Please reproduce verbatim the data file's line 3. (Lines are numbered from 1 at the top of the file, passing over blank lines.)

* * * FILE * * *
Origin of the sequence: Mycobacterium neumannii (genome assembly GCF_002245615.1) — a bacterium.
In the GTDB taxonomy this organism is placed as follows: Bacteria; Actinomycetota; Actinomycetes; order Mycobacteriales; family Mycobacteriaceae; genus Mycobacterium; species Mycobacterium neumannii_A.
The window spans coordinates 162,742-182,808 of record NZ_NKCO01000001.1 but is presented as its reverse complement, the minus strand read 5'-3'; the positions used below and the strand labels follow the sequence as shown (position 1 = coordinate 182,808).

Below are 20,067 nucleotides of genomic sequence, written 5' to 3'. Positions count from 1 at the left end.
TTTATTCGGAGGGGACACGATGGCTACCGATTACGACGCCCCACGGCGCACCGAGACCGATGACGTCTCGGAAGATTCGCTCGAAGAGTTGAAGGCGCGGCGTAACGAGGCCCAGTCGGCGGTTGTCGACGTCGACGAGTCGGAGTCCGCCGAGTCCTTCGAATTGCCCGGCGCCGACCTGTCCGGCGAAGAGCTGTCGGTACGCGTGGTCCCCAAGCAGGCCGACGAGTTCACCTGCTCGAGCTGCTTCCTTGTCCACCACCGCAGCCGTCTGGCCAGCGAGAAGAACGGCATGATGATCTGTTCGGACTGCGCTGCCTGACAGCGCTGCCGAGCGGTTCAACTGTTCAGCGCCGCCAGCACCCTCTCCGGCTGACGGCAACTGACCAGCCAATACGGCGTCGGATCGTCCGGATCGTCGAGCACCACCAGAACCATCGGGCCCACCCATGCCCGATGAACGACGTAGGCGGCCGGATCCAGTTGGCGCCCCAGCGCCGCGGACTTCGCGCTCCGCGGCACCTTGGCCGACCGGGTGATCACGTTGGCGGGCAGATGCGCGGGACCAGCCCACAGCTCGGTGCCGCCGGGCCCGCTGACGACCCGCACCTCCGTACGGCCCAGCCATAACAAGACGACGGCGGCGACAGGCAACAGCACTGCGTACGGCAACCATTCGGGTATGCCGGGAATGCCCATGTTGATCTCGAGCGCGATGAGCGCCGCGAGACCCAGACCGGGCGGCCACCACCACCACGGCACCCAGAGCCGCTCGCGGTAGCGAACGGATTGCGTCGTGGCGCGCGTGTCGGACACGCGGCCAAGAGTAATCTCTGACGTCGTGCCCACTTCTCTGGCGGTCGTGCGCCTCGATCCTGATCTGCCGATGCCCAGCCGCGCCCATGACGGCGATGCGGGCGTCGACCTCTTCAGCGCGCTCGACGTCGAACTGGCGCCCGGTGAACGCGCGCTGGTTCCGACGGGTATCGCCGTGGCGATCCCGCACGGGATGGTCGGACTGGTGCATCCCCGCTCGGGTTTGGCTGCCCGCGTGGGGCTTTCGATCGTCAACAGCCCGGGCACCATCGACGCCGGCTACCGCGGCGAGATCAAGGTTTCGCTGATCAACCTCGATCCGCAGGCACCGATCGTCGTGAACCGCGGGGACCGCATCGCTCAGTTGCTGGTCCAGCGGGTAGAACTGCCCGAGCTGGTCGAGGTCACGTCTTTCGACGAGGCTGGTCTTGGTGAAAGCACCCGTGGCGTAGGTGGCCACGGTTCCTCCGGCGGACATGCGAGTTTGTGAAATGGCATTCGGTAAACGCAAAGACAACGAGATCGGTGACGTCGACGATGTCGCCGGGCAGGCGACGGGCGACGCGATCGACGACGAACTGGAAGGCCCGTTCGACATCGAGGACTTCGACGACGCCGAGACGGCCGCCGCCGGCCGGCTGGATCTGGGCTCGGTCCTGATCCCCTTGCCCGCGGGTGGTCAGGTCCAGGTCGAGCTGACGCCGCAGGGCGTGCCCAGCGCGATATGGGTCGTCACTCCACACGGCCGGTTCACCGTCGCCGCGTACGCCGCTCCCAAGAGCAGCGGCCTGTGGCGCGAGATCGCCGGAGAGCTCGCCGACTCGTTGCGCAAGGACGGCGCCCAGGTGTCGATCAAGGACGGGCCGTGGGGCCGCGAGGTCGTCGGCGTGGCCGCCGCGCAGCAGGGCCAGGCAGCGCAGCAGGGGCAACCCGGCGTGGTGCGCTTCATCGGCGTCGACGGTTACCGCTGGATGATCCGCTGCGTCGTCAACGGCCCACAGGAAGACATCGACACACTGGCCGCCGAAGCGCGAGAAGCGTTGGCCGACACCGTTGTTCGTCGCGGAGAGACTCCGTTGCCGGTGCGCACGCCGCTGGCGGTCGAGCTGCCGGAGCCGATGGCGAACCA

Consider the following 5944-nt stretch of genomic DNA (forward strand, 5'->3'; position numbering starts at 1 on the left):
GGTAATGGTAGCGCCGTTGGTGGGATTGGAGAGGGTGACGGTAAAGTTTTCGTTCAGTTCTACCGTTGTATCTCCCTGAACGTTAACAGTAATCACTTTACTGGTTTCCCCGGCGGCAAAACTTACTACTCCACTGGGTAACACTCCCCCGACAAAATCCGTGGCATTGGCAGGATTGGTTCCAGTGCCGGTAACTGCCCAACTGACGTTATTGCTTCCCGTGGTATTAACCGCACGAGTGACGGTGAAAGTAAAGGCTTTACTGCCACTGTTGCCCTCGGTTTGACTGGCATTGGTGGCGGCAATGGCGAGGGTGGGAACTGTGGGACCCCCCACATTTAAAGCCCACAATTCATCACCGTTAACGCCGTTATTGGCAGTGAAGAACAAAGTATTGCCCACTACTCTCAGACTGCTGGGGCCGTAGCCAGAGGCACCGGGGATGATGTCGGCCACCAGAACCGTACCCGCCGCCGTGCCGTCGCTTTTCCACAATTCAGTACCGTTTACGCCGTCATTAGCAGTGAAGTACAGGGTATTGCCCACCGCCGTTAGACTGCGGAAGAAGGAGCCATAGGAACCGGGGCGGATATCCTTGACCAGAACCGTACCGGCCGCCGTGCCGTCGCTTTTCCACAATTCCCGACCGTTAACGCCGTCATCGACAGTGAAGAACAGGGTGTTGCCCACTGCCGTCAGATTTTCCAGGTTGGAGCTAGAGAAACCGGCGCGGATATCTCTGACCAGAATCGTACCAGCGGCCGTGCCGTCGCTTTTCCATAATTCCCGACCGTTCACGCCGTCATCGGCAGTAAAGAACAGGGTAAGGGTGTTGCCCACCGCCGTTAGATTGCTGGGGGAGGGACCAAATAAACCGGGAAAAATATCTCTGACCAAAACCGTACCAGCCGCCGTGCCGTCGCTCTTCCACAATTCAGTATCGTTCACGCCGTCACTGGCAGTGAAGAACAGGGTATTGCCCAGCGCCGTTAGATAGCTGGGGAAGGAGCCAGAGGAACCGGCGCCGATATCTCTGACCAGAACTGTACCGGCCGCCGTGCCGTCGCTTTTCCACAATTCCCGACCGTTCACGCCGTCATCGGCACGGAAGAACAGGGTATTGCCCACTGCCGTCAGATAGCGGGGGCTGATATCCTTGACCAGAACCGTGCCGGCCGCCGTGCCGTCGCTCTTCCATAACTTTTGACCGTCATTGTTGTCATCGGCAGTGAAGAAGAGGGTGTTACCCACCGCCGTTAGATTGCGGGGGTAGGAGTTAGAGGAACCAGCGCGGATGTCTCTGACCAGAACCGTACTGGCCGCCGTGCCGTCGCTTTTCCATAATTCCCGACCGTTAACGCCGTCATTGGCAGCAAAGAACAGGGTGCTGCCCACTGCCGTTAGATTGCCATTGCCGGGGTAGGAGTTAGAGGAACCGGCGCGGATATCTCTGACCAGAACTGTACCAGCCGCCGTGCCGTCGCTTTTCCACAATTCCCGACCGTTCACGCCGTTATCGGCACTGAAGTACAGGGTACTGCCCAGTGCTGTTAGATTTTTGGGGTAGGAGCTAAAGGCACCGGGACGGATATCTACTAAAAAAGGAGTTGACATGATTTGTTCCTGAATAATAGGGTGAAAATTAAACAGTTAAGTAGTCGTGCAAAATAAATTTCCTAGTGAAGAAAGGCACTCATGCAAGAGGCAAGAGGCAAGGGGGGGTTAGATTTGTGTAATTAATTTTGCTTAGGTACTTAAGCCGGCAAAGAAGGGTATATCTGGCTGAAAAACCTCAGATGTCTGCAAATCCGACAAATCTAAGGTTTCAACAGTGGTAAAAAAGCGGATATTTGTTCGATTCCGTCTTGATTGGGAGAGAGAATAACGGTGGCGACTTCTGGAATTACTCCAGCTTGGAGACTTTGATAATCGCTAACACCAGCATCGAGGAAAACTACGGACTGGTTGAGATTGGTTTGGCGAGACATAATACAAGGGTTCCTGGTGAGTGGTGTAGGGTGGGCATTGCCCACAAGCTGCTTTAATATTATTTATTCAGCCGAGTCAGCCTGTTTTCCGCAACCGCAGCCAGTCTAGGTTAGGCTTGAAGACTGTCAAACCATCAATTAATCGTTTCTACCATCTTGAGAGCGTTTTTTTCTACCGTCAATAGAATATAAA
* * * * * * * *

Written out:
The window spans coordinates 162,742-182,808 of record NZ_NKCO01000001.1 but is presented as its reverse complement, the minus strand read 5'-3'; the positions used below and the strand labels follow the sequence as shown (position 1 = coordinate 182,808).